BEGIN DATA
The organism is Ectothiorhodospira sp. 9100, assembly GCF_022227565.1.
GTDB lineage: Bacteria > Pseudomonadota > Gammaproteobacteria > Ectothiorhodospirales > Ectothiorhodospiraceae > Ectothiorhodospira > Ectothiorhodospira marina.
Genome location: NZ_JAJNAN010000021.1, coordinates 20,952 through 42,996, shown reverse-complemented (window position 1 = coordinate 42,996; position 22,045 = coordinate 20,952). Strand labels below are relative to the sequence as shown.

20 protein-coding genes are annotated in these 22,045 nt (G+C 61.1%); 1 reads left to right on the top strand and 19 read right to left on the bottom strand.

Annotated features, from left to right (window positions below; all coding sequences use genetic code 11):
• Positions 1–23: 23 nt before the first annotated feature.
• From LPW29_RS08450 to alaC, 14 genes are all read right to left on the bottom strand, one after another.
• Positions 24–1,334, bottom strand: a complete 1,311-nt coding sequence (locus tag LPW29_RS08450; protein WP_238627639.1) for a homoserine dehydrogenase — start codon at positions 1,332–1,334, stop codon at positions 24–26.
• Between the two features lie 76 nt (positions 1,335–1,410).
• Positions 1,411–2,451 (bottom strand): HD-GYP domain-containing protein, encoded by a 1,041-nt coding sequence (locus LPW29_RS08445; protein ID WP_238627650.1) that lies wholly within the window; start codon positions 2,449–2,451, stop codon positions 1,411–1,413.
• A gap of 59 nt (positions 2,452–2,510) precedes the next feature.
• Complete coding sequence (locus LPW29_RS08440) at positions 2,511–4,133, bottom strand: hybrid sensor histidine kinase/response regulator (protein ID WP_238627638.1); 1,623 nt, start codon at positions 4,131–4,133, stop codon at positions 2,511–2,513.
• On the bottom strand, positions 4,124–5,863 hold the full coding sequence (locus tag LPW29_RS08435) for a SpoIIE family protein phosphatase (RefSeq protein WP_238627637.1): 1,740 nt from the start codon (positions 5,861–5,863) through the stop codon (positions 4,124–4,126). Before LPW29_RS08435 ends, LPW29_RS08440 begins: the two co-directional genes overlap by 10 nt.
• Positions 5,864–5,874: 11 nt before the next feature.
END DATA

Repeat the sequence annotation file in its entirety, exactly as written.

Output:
The organism is Ectothiorhodospira sp. 9100, assembly GCF_022227565.1.
GTDB lineage: Bacteria > Pseudomonadota > Gammaproteobacteria > Ectothiorhodospirales > Ectothiorhodospiraceae > Ectothiorhodospira > Ectothiorhodospira marina.
Genome location: NZ_JAJNAN010000021.1, coordinates 20,952 through 42,996, shown reverse-complemented (window position 1 = coordinate 42,996; position 22,045 = coordinate 20,952). Strand labels below are relative to the sequence as shown.

20 protein-coding genes are annotated in these 22,045 nt (G+C 61.1%); 1 reads left to right on the top strand and 19 read right to left on the bottom strand.

Annotated features, from left to right (window positions below; all coding sequences use genetic code 11):
• Positions 1–23: 23 nt before the first annotated feature.
• From LPW29_RS08450 to alaC, 14 genes are all read right to left on the bottom strand, one after another.
• Positions 24–1,334, bottom strand: a complete 1,311-nt coding sequence (locus tag LPW29_RS08450; protein WP_238627639.1) for a homoserine dehydrogenase — start codon at positions 1,332–1,334, stop codon at positions 24–26.
• Between the two features lie 76 nt (positions 1,335–1,410).
• Positions 1,411–2,451 (bottom strand): HD-GYP domain-containing protein, encoded by a 1,041-nt coding sequence (locus LPW29_RS08445; protein ID WP_238627650.1) that lies wholly within the window; start codon positions 2,449–2,451, stop codon positions 1,411–1,413.
• A gap of 59 nt (positions 2,452–2,510) precedes the next feature.
• Complete coding sequence (locus LPW29_RS08440) at positions 2,511–4,133, bottom strand: hybrid sensor histidine kinase/response regulator (protein ID WP_238627638.1); 1,623 nt, start codon at positions 4,131–4,133, stop codon at positions 2,511–2,513.
• On the bottom strand, positions 4,124–5,863 hold the full coding sequence (locus tag LPW29_RS08435) for a SpoIIE family protein phosphatase (RefSeq protein WP_238627637.1): 1,740 nt from the start codon (positions 5,861–5,863) through the stop codon (positions 4,124–4,126). Before LPW29_RS08435 ends, LPW29_RS08440 begins: the two co-directional genes overlap by 10 nt.
• Positions 5,864–5,874: 11 nt before the next feature.